HIEBERT , S.M.; PANNORFI, R.; LEININGER, E.; LE, L.; HUNERYAGER, R.; PIKE, E.; Swarthmore College; Swarthmore College; Swarthmore College; Swarthmore College; Swarthmore College; Swarthmore College; ; : Dietary lipids, temperature and melatonin: behavioral preference adjustments in hamsters consistent with the membrane homeoviscosity model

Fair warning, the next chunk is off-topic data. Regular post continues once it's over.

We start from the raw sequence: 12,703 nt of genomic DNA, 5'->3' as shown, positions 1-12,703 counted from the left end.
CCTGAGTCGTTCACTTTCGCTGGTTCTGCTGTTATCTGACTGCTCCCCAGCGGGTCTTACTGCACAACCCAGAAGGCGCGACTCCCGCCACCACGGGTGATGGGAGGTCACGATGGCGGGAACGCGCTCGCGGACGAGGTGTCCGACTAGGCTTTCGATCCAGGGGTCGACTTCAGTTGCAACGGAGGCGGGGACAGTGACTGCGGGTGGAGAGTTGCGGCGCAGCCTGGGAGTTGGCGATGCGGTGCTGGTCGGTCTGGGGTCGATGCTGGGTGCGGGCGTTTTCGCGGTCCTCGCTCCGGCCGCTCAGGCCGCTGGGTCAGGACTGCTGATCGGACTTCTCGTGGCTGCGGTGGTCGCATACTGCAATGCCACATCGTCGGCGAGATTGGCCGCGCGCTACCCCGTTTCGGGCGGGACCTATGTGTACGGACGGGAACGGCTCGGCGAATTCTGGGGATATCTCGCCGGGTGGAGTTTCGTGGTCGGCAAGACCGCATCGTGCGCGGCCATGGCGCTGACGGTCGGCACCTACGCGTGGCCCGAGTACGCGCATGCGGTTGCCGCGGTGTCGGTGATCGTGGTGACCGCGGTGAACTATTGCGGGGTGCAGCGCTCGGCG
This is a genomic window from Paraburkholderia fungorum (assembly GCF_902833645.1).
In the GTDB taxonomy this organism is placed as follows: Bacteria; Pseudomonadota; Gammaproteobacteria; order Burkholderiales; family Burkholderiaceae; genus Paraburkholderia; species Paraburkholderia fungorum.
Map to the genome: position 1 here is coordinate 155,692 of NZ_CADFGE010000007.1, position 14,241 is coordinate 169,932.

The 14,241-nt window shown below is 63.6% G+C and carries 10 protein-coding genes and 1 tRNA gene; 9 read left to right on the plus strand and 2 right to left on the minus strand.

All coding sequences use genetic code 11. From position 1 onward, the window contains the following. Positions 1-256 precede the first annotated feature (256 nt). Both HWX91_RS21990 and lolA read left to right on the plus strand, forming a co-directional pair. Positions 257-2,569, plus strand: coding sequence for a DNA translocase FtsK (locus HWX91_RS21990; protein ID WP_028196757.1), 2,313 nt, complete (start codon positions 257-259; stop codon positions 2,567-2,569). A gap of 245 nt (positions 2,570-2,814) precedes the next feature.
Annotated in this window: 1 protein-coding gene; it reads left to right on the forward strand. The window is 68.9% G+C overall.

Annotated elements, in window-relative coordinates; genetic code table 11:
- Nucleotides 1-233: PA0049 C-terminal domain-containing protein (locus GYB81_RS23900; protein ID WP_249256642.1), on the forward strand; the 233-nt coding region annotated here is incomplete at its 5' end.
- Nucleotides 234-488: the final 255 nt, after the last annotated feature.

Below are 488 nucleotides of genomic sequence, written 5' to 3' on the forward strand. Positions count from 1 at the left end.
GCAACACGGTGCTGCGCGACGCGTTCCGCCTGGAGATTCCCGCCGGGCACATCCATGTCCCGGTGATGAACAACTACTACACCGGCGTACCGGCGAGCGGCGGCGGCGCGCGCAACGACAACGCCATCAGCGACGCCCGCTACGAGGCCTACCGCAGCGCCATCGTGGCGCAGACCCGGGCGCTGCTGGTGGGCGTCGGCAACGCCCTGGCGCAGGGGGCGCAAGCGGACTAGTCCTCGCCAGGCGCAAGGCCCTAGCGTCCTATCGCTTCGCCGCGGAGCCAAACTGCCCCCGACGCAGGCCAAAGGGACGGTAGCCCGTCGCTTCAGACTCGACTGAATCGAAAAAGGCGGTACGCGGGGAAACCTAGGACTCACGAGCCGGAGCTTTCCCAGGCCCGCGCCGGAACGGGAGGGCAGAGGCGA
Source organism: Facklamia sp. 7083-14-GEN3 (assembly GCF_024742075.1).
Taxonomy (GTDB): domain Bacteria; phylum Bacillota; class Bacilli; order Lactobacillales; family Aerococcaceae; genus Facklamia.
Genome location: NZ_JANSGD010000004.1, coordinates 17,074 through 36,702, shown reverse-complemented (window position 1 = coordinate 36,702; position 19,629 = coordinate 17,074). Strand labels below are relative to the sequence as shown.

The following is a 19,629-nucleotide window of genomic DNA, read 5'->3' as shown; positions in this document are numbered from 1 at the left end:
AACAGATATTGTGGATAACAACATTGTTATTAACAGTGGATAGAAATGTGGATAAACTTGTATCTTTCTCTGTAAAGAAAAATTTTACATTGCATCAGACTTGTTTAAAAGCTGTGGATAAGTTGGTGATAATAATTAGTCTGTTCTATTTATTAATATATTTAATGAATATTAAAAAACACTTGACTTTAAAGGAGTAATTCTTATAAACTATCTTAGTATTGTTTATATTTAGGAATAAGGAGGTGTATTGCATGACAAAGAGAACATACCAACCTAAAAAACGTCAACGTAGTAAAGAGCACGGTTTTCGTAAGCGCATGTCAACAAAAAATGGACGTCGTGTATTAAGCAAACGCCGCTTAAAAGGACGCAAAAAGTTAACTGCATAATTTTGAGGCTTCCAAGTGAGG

For hibernators, seasonal changes in the lipid composition of membranes are considered an important adaptation for maintaining homeoviscosity of cell membranes during periods when body temperature is low. The lower body temperatures and metabolic rates achieved by hibernators consuming a diet rich in unsaturated fatty acids (as compared with hibernators consuming a diet rich in saturated fatty acids) is consistent with the homeoviscosity model. Studies in our laboratory demonstrate that Djungarian hamsters, daily heterotherms that are induced to enter spontaneous daily torpor by exposure to short days, are able to make the reverse adjustment—when they are exposed to different environmental temperatures and given a choice between diets rich in saturated or unsaturated fatty acids, they adjust their preference for these diets in the direction predicted by the homeoviscous adaptation model. Furthermore, they make this behavioral adjustment even when they are chronically normothermic, either in short or long days. Although exposure to cold alone is capable of inducing a greater preference for dietary unsaturated fatty acids, short days and melatonin treatments timed to mimic short days are each sufficient to induce the same change in preference in the absence of a reduction in ambient temperature. Additional experiments have shown that when given a choice of temperatures close to thermoneutrality, hamsters fed a highly unsaturated fatty diet exhibit a greater preference for the warmer nest location than hamsters fed a highly saturated fatty diet. Together, these results suggest a suite of behavioral adjustments that could assist in the regulation of cell membrane and depot fat fluidity.